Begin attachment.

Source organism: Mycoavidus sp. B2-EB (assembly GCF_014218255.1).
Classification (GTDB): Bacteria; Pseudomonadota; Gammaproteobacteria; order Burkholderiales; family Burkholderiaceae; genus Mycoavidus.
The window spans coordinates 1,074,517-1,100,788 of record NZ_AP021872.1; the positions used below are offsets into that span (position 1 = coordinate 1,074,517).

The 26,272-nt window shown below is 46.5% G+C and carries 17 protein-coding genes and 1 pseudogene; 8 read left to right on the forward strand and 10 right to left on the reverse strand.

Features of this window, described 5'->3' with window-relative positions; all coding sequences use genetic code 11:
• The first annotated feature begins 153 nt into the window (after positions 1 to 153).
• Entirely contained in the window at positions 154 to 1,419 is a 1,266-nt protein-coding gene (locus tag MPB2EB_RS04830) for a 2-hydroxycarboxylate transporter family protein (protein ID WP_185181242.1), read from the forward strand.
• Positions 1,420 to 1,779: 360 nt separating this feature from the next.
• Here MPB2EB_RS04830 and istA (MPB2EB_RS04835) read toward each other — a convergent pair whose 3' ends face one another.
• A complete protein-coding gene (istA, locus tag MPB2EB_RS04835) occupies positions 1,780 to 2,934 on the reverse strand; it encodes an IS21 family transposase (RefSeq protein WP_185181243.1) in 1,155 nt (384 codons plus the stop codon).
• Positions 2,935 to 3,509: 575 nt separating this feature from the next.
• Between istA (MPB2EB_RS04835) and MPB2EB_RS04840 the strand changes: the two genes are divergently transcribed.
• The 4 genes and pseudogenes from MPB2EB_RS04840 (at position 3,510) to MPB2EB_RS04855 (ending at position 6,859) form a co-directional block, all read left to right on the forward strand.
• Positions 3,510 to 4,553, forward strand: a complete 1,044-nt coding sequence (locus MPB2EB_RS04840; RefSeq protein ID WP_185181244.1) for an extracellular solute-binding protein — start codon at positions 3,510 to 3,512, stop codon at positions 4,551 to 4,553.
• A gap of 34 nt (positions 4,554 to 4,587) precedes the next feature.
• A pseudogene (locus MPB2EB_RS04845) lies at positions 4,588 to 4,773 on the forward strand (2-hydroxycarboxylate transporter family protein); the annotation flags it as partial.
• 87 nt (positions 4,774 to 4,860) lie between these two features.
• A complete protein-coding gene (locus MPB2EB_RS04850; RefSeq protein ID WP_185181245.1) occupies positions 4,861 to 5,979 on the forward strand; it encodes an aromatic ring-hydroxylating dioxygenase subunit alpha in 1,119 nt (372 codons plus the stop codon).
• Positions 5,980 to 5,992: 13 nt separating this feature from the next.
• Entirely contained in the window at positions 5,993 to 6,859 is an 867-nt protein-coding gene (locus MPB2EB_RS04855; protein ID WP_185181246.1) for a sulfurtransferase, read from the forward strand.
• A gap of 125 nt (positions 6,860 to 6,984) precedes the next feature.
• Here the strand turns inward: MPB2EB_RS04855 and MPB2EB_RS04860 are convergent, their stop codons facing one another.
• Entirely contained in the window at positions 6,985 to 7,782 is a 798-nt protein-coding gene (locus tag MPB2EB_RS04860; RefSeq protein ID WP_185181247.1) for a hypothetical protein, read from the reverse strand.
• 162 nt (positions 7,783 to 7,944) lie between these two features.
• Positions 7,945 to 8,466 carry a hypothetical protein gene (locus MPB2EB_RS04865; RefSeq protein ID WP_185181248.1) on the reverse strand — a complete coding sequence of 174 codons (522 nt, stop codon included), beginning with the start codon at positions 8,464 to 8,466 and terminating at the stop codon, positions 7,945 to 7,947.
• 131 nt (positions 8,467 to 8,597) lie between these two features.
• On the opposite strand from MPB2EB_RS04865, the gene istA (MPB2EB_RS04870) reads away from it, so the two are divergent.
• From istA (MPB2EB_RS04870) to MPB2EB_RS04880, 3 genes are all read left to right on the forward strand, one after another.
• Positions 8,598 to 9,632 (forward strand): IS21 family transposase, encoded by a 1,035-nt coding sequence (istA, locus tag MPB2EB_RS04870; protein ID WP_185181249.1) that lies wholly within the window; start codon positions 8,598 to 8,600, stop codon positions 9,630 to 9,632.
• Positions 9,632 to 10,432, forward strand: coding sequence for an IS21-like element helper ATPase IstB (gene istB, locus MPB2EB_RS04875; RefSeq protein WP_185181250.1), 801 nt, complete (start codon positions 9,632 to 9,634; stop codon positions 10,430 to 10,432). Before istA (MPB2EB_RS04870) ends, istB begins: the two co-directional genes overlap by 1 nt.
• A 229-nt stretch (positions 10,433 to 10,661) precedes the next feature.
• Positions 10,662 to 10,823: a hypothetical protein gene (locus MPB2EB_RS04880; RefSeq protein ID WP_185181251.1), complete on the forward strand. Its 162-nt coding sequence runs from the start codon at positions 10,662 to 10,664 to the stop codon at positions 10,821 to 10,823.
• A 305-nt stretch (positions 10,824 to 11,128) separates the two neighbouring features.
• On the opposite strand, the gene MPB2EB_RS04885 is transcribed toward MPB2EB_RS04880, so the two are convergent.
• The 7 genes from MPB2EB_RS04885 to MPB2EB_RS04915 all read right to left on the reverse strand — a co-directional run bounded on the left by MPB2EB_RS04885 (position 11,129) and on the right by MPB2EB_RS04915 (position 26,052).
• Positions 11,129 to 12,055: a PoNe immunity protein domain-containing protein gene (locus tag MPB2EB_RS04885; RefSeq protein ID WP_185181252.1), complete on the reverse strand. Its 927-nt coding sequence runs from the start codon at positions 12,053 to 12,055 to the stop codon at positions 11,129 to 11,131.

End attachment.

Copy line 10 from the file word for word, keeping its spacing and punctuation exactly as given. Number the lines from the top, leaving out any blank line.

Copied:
• A complete protein-coding gene (istA, locus tag MPB2EB_RS04835) occupies positions 1,780 to 2,934 on the reverse strand; it encodes an IS21 family transposase (RefSeq protein WP_185181243.1) in 1,155 nt (384 codons plus the stop codon).